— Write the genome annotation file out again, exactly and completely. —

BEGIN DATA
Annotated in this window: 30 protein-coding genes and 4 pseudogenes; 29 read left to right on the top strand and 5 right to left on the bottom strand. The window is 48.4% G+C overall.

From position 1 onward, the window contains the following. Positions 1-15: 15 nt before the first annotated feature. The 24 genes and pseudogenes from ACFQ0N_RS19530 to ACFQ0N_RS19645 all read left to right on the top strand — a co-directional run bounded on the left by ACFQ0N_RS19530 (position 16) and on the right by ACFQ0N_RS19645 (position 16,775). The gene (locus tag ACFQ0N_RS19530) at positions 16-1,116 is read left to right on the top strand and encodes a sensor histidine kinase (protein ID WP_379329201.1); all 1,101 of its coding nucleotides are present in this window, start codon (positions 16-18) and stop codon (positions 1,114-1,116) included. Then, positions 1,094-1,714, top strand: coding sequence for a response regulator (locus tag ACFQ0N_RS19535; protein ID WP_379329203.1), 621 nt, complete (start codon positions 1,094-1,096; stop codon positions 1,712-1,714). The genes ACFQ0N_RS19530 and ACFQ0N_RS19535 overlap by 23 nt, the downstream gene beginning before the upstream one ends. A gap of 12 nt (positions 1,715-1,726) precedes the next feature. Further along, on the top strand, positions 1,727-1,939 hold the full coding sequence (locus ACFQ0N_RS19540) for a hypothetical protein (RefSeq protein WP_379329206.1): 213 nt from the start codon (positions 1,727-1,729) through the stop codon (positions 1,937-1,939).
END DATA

Annotated in this window: 30 protein-coding genes and 4 pseudogenes; 29 read left to right on the top strand and 5 right to left on the bottom strand. The window is 48.4% G+C overall.

From position 1 onward, the window contains the following. Positions 1-15: 15 nt before the first annotated feature. The 24 genes and pseudogenes from ACFQ0N_RS19530 to ACFQ0N_RS19645 all read left to right on the top strand — a co-directional run bounded on the left by ACFQ0N_RS19530 (position 16) and on the right by ACFQ0N_RS19645 (position 16,775). The gene (locus tag ACFQ0N_RS19530) at positions 16-1,116 is read left to right on the top strand and encodes a sensor histidine kinase (protein ID WP_379329201.1); all 1,101 of its coding nucleotides are present in this window, start codon (positions 16-18) and stop codon (positions 1,114-1,116) included. Then, positions 1,094-1,714, top strand: coding sequence for a response regulator (locus tag ACFQ0N_RS19535; protein ID WP_379329203.1), 621 nt, complete (start codon positions 1,094-1,096; stop codon positions 1,712-1,714). The genes ACFQ0N_RS19530 and ACFQ0N_RS19535 overlap by 23 nt, the downstream gene beginning before the upstream one ends. A gap of 12 nt (positions 1,715-1,726) precedes the next feature. Further along, on the top strand, positions 1,727-1,939 hold the full coding sequence (locus ACFQ0N_RS19540) for a hypothetical protein (RefSeq protein WP_379329206.1): 213 nt from the start codon (positions 1,727-1,729) through the stop codon (positions 1,937-1,939).